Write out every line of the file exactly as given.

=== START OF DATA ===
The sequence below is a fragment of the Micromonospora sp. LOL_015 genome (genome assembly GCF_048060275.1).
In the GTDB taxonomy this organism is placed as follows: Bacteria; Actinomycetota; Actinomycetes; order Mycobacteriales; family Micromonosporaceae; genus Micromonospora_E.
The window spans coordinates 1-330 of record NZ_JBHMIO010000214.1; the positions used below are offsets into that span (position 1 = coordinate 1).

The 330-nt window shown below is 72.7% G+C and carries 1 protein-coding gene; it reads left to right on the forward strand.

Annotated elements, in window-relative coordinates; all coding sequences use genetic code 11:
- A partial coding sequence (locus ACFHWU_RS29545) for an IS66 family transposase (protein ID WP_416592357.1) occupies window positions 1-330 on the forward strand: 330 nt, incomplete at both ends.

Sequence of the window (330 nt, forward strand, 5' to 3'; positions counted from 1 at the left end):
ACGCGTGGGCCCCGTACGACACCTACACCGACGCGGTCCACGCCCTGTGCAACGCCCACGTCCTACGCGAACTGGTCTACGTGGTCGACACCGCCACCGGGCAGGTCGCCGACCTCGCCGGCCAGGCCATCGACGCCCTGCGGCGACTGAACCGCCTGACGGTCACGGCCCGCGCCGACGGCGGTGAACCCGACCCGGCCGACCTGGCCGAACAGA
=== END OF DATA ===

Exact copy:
The sequence below is a fragment of the Micromonospora sp. LOL_015 genome (genome assembly GCF_048060275.1).
In the GTDB taxonomy this organism is placed as follows: Bacteria; Actinomycetota; Actinomycetes; order Mycobacteriales; family Micromonosporaceae; genus Micromonospora_E.
The window spans coordinates 1-330 of record NZ_JBHMIO010000214.1; the positions used below are offsets into that span (position 1 = coordinate 1).

The 330-nt window shown below is 72.7% G+C and carries 1 protein-coding gene; it reads left to right on the forward strand.

Annotated elements, in window-relative coordinates; all coding sequences use genetic code 11:
- A partial coding sequence (locus ACFHWU_RS29545) for an IS66 family transposase (protein ID WP_416592357.1) occupies window positions 1-330 on the forward strand: 330 nt, incomplete at both ends.

Sequence of the window (330 nt, forward strand, 5' to 3'; positions counted from 1 at the left end):
ACGCGTGGGCCCCGTACGACACCTACACCGACGCGGTCCACGCCCTGTGCAACGCCCACGTCCTACGCGAACTGGTCTACGTGGTCGACACCGCCACCGGGCAGGTCGCCGACCTCGCCGGCCAGGCCATCGACGCCCTGCGGCGACTGAACCGCCTGACGGTCACGGCCCGCGCCGACGGCGGTGAACCCGACCCGGCCGACCTGGCCGAACAGA